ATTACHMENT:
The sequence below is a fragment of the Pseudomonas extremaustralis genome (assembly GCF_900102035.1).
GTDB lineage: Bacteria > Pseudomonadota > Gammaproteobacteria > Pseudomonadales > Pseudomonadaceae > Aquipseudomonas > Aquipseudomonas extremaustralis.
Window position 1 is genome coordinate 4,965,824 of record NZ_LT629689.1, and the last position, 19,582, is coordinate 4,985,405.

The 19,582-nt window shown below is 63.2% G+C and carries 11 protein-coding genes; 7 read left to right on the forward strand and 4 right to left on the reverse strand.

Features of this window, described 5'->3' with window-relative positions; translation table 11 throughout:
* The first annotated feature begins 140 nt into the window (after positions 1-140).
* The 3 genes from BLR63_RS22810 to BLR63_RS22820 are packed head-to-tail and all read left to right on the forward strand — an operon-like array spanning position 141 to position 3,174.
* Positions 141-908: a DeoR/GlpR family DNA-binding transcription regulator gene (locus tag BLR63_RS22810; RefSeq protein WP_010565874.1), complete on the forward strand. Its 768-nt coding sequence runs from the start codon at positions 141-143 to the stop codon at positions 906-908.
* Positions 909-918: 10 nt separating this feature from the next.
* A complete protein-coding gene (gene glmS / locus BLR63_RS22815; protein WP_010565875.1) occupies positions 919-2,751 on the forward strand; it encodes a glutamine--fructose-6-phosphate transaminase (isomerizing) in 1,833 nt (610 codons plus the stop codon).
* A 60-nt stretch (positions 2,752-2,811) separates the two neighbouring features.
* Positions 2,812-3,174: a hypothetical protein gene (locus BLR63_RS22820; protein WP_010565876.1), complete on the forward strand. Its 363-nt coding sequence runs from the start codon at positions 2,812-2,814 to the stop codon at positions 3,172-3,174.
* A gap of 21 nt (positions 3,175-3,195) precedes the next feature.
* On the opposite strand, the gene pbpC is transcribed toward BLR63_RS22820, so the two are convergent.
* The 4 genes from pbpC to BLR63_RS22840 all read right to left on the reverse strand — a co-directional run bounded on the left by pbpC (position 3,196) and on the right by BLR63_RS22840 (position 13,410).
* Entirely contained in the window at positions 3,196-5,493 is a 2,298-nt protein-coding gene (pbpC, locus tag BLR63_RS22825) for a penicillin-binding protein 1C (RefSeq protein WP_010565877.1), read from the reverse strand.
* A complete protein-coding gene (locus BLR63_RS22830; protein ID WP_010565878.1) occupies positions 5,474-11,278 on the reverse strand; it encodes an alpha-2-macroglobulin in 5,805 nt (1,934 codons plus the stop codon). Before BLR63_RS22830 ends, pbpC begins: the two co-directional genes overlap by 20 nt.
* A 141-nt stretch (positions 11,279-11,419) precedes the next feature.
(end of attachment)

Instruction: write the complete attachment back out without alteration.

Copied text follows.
The sequence below is a fragment of the Pseudomonas extremaustralis genome (assembly GCF_900102035.1).
GTDB lineage: Bacteria > Pseudomonadota > Gammaproteobacteria > Pseudomonadales > Pseudomonadaceae > Aquipseudomonas > Aquipseudomonas extremaustralis.
Window position 1 is genome coordinate 4,965,824 of record NZ_LT629689.1, and the last position, 19,582, is coordinate 4,985,405.

The 19,582-nt window shown below is 63.2% G+C and carries 11 protein-coding genes; 7 read left to right on the forward strand and 4 right to left on the reverse strand.

Features of this window, described 5'->3' with window-relative positions; translation table 11 throughout:
* The first annotated feature begins 140 nt into the window (after positions 1-140).
* The 3 genes from BLR63_RS22810 to BLR63_RS22820 are packed head-to-tail and all read left to right on the forward strand — an operon-like array spanning position 141 to position 3,174.
* Positions 141-908: a DeoR/GlpR family DNA-binding transcription regulator gene (locus tag BLR63_RS22810; RefSeq protein WP_010565874.1), complete on the forward strand. Its 768-nt coding sequence runs from the start codon at positions 141-143 to the stop codon at positions 906-908.
* Positions 909-918: 10 nt separating this feature from the next.
* A complete protein-coding gene (gene glmS / locus BLR63_RS22815; protein WP_010565875.1) occupies positions 919-2,751 on the forward strand; it encodes a glutamine--fructose-6-phosphate transaminase (isomerizing) in 1,833 nt (610 codons plus the stop codon).
* A 60-nt stretch (positions 2,752-2,811) separates the two neighbouring features.
* Positions 2,812-3,174: a hypothetical protein gene (locus BLR63_RS22820; protein WP_010565876.1), complete on the forward strand. Its 363-nt coding sequence runs from the start codon at positions 2,812-2,814 to the stop codon at positions 3,172-3,174.
* A gap of 21 nt (positions 3,175-3,195) precedes the next feature.
* On the opposite strand, the gene pbpC is transcribed toward BLR63_RS22820, so the two are convergent.
* The 4 genes from pbpC to BLR63_RS22840 all read right to left on the reverse strand — a co-directional run bounded on the left by pbpC (position 3,196) and on the right by BLR63_RS22840 (position 13,410).
* Entirely contained in the window at positions 3,196-5,493 is a 2,298-nt protein-coding gene (pbpC, locus tag BLR63_RS22825) for a penicillin-binding protein 1C (RefSeq protein WP_010565877.1), read from the reverse strand.
* A complete protein-coding gene (locus BLR63_RS22830; protein ID WP_010565878.1) occupies positions 5,474-11,278 on the reverse strand; it encodes an alpha-2-macroglobulin in 5,805 nt (1,934 codons plus the stop codon). Before BLR63_RS22830 ends, pbpC begins: the two co-directional genes overlap by 20 nt.
* A 141-nt stretch (positions 11,279-11,419) precedes the next feature.